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Quality Management

Suicide: A concern for all health care providers – Part 2 

January 14, 2019    

Part 2: Addressing the issue of suicide and interventions that can be taken

The impact of the increasing suicide rate is very important for all health care providers. Proactive suicidal readiness for your practice is an important step in intervention. Don’t wait until a patient is suicidal – your practice should have a system in place that any provider can use to address this risk.

In a November 29, 2018, article, the Philadelphia Inquirer stated that U.S. life expectancy continues to decrease.1 The article cites the Centers for Disease Control and Prevention report about overall deaths, and the effect of suicides and drug overdoses on this statistic. 

What physicians and other health care providers can do to reduce suicide risk

Primary care practitioners and health care providers have a responsibility to assess all patients for depression, behavioral health disorders, and social determinants of health to evaluate for suicide risk and/or behavioral health concerns that require intervention.

Health care providers can use the following guidelines to help reduce risk:

  • Assess for risk factors (from Part 1 – Recognizing the role of all health care providers to address the issue of suicide):
    • relationship problems
    • perceived crisis experiences (past, present, anticipated future)
    • substance misuse
    • physical health problems
    • job or financial problems
    • criminal or legal issues
    • loss of housing
  • Incorporate depression screening or the Patient Health Questionnaire-2 screening questions into patient assessments at each visit. Complete a more detailed evaluation for patients that respond positively to questions on the screening tool. Independence and Magellan Healthcare, an independent company, provide access to screening tools through Magellan’s Behavioral Health Disorders Toolkit located on the Worksheets, Forms, and Guides page of our website.
  • Refer members with positive responses for depression screening to a behavioral health provider and follow up with the patient within 7 – 10 days.
  • Refer all members with positive responses to Independence Care Management. Health coaches can work with members on medical and social care needs and will collaborate with Magellan case managers to coordinate medical and behavioral health care for the best outcomes.

Develop a safety plan with the patient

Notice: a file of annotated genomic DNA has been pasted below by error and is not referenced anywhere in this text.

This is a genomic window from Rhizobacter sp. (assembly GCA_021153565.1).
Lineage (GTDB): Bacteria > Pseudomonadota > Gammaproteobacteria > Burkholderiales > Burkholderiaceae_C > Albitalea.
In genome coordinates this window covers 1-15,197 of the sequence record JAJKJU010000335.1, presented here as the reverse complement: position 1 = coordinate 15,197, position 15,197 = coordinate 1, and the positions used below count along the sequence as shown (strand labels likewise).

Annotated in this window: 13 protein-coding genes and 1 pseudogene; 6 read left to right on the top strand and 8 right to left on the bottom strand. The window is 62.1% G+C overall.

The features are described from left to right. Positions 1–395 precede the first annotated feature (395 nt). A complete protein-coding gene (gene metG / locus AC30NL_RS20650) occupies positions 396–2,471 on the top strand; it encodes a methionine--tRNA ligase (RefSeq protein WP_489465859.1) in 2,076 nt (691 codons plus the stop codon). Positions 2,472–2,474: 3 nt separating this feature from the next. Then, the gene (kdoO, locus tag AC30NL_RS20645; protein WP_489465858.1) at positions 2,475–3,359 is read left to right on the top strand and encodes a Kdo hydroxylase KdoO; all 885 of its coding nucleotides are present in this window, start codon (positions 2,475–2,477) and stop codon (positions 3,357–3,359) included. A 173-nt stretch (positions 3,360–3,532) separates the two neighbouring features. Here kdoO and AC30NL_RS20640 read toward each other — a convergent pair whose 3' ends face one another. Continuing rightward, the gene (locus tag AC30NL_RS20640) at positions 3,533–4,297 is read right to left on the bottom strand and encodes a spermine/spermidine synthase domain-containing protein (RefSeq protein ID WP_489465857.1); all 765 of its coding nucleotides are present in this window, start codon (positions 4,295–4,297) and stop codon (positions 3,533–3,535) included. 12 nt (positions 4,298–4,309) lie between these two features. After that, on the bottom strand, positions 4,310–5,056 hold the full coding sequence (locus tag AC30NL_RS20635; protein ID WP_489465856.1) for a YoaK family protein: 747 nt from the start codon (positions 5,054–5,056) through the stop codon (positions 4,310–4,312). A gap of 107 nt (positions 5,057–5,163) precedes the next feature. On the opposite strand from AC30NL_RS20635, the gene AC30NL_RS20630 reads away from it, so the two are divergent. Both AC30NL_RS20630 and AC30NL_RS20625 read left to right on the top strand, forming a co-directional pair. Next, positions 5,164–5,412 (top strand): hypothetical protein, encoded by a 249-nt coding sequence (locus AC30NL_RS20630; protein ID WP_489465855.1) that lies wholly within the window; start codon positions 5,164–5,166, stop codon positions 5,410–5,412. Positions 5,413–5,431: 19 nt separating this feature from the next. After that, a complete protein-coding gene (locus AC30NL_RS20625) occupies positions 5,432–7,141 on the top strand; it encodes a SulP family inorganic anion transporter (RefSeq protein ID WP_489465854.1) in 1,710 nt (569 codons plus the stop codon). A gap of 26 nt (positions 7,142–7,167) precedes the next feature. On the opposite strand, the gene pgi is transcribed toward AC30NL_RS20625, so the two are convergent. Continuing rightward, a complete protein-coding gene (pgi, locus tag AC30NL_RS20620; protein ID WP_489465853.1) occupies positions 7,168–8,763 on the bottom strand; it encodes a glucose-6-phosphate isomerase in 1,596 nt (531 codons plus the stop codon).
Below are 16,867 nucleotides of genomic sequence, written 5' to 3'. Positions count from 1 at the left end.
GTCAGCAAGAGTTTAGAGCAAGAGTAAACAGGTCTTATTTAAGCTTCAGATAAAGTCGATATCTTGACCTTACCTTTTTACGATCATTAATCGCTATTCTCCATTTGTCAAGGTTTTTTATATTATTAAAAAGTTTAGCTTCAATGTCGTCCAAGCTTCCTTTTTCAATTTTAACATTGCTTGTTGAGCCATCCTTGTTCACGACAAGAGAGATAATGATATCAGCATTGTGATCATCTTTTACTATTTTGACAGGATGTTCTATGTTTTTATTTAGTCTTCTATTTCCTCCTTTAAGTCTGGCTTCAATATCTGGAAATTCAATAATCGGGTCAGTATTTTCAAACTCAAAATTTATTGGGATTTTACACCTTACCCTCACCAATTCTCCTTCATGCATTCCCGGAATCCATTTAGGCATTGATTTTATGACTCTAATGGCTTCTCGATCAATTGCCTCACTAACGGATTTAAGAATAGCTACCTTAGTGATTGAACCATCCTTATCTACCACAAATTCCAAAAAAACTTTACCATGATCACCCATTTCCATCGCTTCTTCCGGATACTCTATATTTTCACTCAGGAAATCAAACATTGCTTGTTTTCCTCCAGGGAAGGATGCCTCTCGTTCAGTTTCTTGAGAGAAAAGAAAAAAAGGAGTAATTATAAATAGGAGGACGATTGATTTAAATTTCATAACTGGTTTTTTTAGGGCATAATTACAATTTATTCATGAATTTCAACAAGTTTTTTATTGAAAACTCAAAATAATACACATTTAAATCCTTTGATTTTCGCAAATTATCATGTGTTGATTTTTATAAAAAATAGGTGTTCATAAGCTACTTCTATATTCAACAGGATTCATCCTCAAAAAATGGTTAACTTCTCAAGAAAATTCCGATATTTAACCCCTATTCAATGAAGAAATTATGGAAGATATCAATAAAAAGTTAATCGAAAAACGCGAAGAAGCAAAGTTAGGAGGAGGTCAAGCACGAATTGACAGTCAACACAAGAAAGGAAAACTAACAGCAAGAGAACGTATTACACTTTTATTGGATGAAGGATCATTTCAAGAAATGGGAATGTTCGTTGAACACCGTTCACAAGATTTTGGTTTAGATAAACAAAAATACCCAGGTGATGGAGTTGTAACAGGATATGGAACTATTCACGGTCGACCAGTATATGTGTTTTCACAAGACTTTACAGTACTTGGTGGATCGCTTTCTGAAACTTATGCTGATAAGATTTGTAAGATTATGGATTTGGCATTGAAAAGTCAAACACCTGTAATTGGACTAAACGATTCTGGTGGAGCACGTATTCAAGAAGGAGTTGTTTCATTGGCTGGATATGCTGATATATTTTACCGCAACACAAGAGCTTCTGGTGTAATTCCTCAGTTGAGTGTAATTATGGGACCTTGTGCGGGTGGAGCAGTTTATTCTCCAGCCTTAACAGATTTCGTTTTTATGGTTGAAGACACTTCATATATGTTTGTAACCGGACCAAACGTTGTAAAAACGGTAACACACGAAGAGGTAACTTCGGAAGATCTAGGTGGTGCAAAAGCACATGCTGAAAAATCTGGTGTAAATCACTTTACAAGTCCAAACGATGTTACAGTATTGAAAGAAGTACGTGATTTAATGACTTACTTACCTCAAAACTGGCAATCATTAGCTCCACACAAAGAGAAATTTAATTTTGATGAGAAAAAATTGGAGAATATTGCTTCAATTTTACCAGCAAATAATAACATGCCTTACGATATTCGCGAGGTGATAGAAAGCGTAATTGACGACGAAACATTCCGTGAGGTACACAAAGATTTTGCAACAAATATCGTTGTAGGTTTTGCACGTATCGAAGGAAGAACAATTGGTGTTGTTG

The American Foundation for Suicide Prevention has done extensive research regarding safety planning to reduce short-term risk. A safety plan can be developed with the patient and should include:

  • the warning signs of increasing risk;
  • personal strategies to de-escalate the suicide crisis; and
  • limiting access to any means that a patient has indicated they might use in a suicide attempt.

Since behavioral health professionals have the expertise to manage suicide risk, a safety plan should always include a referral. If there is not a consistent behavioral health provider working with the office, it is important to review the behavioral health access number on the patient’s insurance card, so the patient can contact them for a referral. Patients should be strongly encouraged to contact a behavioral health provider before leaving the office. Patients with Magellan Health Services may access the crisis line by calling 1-800-688-1911 and selecting option “1” to speak to someone immediately.

Call 911

Suicide attempts are a call for help. Do not let your patient leave the office if the threat of suicide is imminent or if they have an identified plan for suicide. Make sure the patient and all identified support people are educated on 911 and when to call.

Important additional steps:

  • Not allowing a patient to leave the office without the National Suicide Prevention Lifeline phone number – 1-800-273-8255.
  • Contacting family or 911 for transportation to the closest psychiatric crisis center, if necessary.
  • Asking the patient to contact their support person before leaving the office.

It is important to keep in mind that a patient may not be at high risk for suicide but may be concerned about a family member who is at high risk, so it is important to ask questions about their family concerns. 

For more information

If you have further questions about how to recognize signs of suicide, please visit the Magellan website.

1Dietz, William. “U.S. life expectancy continues to drop.” Philadelphia Inquirer. November 29, 2018.

Magellan Healthcare, Inc. manages mental health and substance abuse benefits for most Independence members.

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